41. 41. Revlon Consumer Products Corporation <ul><li>Revlon conducts focus group interviews of working women between ages 20 and 30 to get them to talk freely about their makeup needs: </li></ul><ul><ul><li>Types of cosmetics used </li></ul></ul><ul><ul><li>Satisfaction and dissatisfaction with existing products </li></ul></ul><ul><ul><li>Suggestions for improvements </li></ul></ul>
  42. 42. Revlon Consumer Products Corporation (Cont’d) <ul><li>Focus group interviews likely to generate a range of new‑product ideas appealing to a wide cross-section of working women </li></ul><ul><li>No guarantee that ideas for new cosmetic products gathered from specific focus groups (working women 20-30) will appeal to other demographic women groups </li></ul>
  43. 43. Rensselaer Polytechnic Institute (RPI) in Troy, New York <ul><li>RPI conducted a focus groups to better understand school’s reputation and profile among influential business leaders </li></ul><ul><li>Focus Groups participants commented on </li></ul><ul><ul><li>Inconsistent image of the school </li></ul></ul><ul><ul><li>Perception of RPI as “that school in Troy!” </li></ul></ul><ul><li>&quot;Colorful&quot; and natural customer statements capable of having a significant impact on decision makers can only emerge from a focus group setting </li></ul>
  44. 44. Understanding Consumers <ul><li>Pillsbury, a manufacturer of cake mixes, is always interested in questions such as: </li></ul><ul><ul><li>What do consumers like about baking? </li></ul></ul><ul><ul><li>What do they dislike? </li></ul></ul><ul><ul><li>Why do they bake? </li></ul></ul><ul><ul><li>How do they bake? </li></ul></ul><ul><ul><li>What words/terms do they use in describing baking products and their use? </li></ul></ul><ul><li>Focus groups will be helpful in this situation to get a feeling for consumers' perceptions, opinions, and behavior concerning cake mixes </li></ul>
  45. 45. 3 M <ul><li>Strongly positioned in the home & leisure business-sponges, scouring pads,scrub sponges </li></ul><ul><li>Lacked a presence in Wool-Soap-Pads segment </li></ul><ul><li>Conducted focus groups with consumers around the country </li></ul><ul><li>Finding:standard steel wool pads scratched consumers’ cookware </li></ul><ul><li>Led to the idea for Scotch-Brite Never Scratch Soap Pad </li></ul>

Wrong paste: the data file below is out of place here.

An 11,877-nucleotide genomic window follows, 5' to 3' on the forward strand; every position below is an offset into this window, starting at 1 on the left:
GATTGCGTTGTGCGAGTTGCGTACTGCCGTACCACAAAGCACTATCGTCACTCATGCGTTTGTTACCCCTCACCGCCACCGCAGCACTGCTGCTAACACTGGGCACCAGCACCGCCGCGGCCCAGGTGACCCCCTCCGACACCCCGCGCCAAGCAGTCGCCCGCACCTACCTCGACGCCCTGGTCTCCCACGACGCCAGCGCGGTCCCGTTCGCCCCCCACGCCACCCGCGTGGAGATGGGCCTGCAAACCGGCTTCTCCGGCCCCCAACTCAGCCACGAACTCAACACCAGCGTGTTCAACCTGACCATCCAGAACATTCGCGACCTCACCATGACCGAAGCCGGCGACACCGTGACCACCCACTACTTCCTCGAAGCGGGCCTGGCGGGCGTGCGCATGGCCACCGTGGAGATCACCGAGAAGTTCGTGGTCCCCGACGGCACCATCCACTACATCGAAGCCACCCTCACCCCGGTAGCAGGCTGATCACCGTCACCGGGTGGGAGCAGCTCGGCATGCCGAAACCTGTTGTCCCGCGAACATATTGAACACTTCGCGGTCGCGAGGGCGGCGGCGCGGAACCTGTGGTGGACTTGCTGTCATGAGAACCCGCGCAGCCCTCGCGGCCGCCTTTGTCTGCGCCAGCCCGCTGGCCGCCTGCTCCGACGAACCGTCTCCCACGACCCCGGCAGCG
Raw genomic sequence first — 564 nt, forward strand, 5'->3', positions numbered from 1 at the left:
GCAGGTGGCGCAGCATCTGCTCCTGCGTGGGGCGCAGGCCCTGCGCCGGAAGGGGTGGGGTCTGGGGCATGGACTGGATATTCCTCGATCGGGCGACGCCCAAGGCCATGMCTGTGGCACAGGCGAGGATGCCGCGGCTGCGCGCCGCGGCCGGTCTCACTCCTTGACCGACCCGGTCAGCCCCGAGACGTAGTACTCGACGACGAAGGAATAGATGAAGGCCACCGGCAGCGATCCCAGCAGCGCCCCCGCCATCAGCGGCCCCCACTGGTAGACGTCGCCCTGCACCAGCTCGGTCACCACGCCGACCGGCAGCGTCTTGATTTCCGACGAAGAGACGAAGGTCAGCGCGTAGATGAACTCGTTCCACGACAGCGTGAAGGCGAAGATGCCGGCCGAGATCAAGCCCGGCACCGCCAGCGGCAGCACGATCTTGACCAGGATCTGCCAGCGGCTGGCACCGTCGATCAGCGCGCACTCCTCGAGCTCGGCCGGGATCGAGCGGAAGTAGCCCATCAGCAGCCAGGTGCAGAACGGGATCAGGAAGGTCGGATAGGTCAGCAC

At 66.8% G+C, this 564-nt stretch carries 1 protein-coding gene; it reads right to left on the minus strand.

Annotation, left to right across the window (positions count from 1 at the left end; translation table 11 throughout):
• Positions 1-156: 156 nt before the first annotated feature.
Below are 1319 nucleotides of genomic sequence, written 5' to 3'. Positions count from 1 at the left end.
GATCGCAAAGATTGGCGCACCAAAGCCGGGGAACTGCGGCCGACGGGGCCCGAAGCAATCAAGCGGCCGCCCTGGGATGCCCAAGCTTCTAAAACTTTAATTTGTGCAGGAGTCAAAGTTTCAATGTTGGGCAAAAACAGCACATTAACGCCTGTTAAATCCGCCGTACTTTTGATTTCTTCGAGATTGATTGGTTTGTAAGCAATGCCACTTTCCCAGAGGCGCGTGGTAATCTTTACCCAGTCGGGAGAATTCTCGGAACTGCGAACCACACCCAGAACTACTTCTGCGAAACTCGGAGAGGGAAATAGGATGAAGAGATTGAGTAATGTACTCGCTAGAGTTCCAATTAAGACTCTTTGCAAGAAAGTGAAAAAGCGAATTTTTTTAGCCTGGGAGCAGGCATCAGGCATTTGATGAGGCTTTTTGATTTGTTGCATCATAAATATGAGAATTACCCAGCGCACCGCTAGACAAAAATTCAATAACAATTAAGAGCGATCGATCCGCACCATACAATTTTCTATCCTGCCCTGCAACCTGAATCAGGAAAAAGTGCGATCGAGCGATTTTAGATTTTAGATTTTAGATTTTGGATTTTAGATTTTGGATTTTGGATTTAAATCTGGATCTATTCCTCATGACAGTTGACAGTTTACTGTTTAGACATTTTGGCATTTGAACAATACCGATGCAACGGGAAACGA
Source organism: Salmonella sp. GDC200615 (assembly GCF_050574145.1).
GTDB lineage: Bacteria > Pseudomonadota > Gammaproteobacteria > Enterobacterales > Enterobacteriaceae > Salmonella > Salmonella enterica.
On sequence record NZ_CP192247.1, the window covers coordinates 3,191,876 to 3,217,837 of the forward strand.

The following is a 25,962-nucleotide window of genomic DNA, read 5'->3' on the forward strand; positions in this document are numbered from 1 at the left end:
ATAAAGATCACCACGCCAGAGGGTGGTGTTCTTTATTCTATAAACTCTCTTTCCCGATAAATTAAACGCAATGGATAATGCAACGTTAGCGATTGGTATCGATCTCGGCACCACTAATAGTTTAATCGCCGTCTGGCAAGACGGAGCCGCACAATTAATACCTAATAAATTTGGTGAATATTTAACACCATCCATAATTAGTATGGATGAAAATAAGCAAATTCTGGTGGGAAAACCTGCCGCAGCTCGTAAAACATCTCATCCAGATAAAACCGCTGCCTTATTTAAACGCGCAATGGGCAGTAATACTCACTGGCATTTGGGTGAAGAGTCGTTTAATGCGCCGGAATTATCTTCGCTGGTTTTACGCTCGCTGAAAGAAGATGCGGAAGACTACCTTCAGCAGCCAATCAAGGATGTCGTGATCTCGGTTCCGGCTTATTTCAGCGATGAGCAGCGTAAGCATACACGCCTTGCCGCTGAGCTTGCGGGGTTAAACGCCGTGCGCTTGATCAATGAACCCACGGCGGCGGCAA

46. 46. Research Techniques -- Dual Moderator Group <ul><li>A focus group interview conducted by two moderators </li></ul><ul><li>Useful in focus groups involving discussion of a highly technical topic </li></ul><ul><li>Example: A group of electronic engineers discussing new concepts for computer memory chips </li></ul>
  47. 47. Other Qualitative Research Techniques <ul><li>Respondent-Moderator Groups </li></ul><ul><ul><li>The real moderator may ask selected participants to temporarily play the role of moderator to improve group dynamics and productivity </li></ul></ul><ul><li>Client-Participant Groups </li></ul><ul><ul><li>Client personnel are introduced to respondents and made part of the group </li></ul></ul>
  48. 48. Impact of Technology on Focus Groups <ul><li>Electronic Group Interviewing (EGI) </li></ul><ul><li>Videoconferencing Focus Groups </li></ul><ul><li>Online Focus Groups </li></ul>
  49. 49. Which One to Choose? – In-Depth Interview or Focus Group
  50. 50. Focus Groups and Depth Interviews <ul><li>Qualitative </li></ul><ul><li>Flexible </li></ul><ul><li>Probing </li></ul><ul><li>Richness of data </li></ul><ul><li>Gets at the “Why” of customers’ behaviors </li></ul><ul><li>Generates ideas </li></ul><ul><li>Clarifies other project results </li></ul>Focus Groups <ul><li>Group dynamics, expect more creative </li></ul><ul><li>Some probing </li></ul><ul><li>Relatively inexpensive </li></ul><ul><li>Ready industry </li></ul>Interviews <ul><li>Not influenced by others </li></ul><ul><li>Max probing, great depth </li></ul><ul><li>Expensive </li></ul><ul><li>Time consuming </li></ul><ul><li>Candid, sensitive topics </li></ul>
  51. 51. Projective Techniques – Common Features <ul><li>A fairly ambiguous stimulus is presented to respondents in reacting to or describing the stimulus, the respondents will indirectly reveal their own inner feelings </li></ul>
  52. 52. Word Association Test <ul><li>A list of words, both relevant and irrelevant, used to understand people’s feelings towards different words </li></ul><ul><ul><li>Used to examine the effectiveness of brand names, new products and services, and key advertising words </li></ul></ul>